Work weeks for much of the labor population should consist of optional four 10-hour days instead of five 8-hour days, still keeping the workweek length at 40 hours. A scheduling system could be devised at the employer level so that, on average, only 20% (one/fifth) of the labor population participating in this 4-day workweek is off on any given weekday. While it may be harder for some businesses to continuously staff their workplace, perhaps enough built-in or engineered flexibility could be found to make this proposition feasible, allowing the business to be sufficiently staffed for the full five day workweek.
The 4-day workweek should apply to most workers except those such as seasonal workers or educational workers which normally receive extended vacation periods, like 10-week summer vacations, etc.
Such a system would give people one free weekday during which they could do things that they may not be able to do conveniently during weekday evenings, weekends, holidays, or whenever they are not working, such as going to the dentist/doctor, visiting their children’s school, staying home to wait for a scheduled repairman, signing for a special delivery, or to do any other business/stuff that can usually only be conveniently done during normal business hours within the workweek. A workweek consisting of four 10-hour days would also have numerous other benefits, the most obvious of which are reduced traffic congestion for everybody, reduced wear and tear on cars and whatever other modes of transportation are used to get to and from work, and a significant increase of up to two hours or more per week of free time per individual because of the elimination for the need to get ready for and travel to and from work for a fifth time during the week. This proposal may also help reduce the general level of stress of society and possibly give people more time to slow down, think about the meaning of life, organize, help other people, and do other things.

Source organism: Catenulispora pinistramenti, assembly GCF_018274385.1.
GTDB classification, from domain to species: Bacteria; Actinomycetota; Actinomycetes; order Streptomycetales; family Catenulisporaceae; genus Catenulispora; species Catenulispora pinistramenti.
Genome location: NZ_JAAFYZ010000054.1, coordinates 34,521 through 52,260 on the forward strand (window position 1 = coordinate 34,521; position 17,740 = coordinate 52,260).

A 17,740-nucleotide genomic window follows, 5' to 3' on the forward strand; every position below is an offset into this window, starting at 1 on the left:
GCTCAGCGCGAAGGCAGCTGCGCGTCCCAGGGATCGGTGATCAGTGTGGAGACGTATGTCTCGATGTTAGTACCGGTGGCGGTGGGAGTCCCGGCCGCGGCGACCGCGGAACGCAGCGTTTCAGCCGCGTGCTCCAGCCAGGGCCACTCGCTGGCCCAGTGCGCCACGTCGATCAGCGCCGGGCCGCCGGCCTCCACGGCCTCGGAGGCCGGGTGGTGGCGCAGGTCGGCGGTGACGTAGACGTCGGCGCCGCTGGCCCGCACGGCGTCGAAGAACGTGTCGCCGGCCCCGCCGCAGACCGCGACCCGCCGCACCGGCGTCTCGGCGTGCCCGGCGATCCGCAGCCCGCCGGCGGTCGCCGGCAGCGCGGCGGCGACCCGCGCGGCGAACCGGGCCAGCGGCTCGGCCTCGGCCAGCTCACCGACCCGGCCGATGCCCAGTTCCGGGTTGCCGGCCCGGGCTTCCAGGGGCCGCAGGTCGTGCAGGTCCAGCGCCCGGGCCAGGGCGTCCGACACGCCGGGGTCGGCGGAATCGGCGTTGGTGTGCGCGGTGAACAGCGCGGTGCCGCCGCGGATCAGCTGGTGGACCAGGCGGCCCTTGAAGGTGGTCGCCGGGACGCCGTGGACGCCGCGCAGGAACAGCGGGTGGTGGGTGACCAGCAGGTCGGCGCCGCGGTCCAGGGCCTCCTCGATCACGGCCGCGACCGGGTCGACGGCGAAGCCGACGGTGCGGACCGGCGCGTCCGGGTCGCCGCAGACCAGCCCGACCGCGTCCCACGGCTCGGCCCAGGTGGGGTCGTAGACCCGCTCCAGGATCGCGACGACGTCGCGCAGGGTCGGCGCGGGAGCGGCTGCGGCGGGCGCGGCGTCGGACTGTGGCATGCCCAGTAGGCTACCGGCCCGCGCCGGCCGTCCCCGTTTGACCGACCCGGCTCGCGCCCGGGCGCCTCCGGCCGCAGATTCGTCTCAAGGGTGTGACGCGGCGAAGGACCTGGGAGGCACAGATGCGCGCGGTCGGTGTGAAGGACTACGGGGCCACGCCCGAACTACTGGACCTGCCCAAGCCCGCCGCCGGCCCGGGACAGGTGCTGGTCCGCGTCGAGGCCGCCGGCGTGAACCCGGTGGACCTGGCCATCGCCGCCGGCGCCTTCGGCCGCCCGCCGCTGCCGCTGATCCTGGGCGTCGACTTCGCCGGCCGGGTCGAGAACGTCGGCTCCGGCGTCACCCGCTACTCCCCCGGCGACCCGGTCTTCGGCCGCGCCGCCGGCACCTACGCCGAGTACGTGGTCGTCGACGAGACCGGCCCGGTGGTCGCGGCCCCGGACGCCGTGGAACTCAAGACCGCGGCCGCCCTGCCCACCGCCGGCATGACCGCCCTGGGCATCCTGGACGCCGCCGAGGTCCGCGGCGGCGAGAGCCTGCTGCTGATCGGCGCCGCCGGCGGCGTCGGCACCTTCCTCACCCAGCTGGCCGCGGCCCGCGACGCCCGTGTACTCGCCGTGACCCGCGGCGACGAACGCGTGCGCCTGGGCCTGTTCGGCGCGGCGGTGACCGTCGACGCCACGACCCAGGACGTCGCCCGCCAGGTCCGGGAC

If there is a one-day holiday that occurs during any particular week, then that should be counted as the day of the week that is taken off and the other four days should be worked. Ideally, during normal weeks, the weekdays that employees are off should probably be rotated among workers through any combination of employee requests and employer demands. These days off could be scheduled for terms lasting a month, quarter, year, or whatever length of time both the company and workers decide upon. Though this change will make life a little more complicated, especially at first, once a system is worked out, the benefits should prove themselves worthy to all involved.
Part time workers could be used to fill in for periods of expected high labor demands. For example, 4-, 6-, and even 8-hour workdays could be instituted in combination with either 4- or 5-day workweeks.
7-Day Work Week?
Using this kind of employee time-shifting scheduling system, it may be possible to have stores, government offices, etc., open for 6 or even 7 days a week. This would make life far more convenient for so many people, because they could conduct their normal business during the ‘weekend’ when such places would otherwise be closed. This would mean that traffic during the week would be lightened because some of that demand would be shifted to the weekends. Of course, that also means that traffic during the weekends would be significantly heavier. However, more people would benefit from the reduced traffic during the week than would be disadvantaged by the increased traffic during the weekends simply because of the fact that more people are on the roads during the weekdays as opposed to the weekends.
In summary, spreading out the use of all infrastructures (roads, buildings, etc.) across more time (either a longer day and/or a longer week) would mean that such infrastructures are empty for less time. Yes, utility consumption would increased, so assessments must be made to see if the benefits of lower traffic/congestion, more worker ‘free time’, etc., justify these additional costs.